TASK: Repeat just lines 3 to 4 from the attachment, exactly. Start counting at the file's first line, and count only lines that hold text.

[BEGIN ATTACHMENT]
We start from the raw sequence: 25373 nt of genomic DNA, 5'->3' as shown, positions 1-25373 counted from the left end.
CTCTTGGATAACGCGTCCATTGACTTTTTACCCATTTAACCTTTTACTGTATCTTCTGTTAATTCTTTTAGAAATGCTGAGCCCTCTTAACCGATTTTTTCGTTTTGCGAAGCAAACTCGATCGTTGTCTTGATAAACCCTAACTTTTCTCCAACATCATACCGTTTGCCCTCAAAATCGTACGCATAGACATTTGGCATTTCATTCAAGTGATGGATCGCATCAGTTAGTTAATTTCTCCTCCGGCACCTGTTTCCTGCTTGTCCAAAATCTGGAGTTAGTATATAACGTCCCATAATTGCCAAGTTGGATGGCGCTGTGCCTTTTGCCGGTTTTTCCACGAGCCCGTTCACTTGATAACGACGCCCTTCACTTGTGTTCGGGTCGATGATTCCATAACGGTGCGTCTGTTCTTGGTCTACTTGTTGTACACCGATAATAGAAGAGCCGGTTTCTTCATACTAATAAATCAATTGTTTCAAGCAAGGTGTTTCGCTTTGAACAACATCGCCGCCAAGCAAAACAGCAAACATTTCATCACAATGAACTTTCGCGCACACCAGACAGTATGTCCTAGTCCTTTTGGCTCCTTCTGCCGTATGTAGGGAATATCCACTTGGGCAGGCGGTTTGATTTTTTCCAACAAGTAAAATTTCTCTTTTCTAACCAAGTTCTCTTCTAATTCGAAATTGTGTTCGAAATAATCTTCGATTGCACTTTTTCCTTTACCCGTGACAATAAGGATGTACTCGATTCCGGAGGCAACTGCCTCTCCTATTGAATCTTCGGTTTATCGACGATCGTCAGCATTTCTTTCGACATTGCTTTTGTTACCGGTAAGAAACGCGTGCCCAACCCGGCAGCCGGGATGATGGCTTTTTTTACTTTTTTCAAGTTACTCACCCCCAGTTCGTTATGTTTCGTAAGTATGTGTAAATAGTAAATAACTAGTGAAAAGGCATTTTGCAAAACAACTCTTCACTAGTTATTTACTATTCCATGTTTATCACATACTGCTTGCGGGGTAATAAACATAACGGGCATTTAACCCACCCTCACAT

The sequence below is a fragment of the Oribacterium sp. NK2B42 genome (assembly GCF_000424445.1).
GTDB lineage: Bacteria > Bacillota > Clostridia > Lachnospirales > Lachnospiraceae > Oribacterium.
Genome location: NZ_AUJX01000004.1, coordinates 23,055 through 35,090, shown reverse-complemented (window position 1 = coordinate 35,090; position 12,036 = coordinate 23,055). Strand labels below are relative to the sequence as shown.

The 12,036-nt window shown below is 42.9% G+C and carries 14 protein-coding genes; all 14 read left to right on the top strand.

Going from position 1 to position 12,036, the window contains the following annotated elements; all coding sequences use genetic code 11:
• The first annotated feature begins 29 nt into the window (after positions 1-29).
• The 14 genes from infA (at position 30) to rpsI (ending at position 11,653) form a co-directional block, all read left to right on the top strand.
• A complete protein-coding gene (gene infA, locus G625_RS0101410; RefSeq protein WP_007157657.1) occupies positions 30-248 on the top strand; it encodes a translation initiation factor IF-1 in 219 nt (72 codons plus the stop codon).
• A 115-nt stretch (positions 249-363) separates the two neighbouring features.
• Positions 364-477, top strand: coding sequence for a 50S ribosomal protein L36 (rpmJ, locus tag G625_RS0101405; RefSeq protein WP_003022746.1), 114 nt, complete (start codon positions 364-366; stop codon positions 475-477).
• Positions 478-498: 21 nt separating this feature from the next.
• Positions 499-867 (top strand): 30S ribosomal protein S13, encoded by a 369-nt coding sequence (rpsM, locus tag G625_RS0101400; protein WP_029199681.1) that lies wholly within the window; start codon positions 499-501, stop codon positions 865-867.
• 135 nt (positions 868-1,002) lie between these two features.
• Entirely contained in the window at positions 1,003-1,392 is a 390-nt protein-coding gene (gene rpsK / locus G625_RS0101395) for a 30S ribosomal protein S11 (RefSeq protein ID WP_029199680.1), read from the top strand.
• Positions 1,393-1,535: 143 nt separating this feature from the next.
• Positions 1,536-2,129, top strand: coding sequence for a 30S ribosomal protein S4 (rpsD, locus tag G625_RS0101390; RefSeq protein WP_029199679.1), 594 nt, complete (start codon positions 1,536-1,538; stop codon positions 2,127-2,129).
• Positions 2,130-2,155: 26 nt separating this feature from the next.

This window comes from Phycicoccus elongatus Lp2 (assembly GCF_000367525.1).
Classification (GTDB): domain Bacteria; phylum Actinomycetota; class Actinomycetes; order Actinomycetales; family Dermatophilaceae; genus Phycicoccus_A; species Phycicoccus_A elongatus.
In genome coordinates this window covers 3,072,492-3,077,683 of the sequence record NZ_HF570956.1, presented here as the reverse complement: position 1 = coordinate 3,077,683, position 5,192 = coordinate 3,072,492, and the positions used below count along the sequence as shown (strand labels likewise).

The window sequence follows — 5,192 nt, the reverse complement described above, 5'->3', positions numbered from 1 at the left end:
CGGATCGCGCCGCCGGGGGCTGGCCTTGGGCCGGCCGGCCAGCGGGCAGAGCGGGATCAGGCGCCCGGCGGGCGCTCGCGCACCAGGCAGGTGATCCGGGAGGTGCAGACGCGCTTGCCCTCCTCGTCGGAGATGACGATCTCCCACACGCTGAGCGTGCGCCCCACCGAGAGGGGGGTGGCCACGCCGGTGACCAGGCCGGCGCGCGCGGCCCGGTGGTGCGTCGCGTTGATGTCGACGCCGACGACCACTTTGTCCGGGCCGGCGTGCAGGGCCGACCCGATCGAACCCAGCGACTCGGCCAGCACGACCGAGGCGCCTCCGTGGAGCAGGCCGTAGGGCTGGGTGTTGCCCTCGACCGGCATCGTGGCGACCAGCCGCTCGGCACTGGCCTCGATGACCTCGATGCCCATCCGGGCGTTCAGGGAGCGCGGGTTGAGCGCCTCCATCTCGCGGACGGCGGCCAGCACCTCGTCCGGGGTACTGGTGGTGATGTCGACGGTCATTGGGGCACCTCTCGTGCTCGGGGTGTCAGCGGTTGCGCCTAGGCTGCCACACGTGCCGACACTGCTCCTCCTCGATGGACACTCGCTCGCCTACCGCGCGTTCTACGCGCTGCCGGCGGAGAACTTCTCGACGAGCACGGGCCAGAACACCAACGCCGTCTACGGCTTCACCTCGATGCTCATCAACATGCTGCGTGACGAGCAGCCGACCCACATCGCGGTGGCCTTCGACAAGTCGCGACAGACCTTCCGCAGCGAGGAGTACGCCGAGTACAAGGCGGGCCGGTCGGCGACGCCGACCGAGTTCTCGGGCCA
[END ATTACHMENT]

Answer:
The sequence below is a fragment of the Oribacterium sp. NK2B42 genome (assembly GCF_000424445.1).
GTDB lineage: Bacteria > Bacillota > Clostridia > Lachnospirales > Lachnospiraceae > Oribacterium.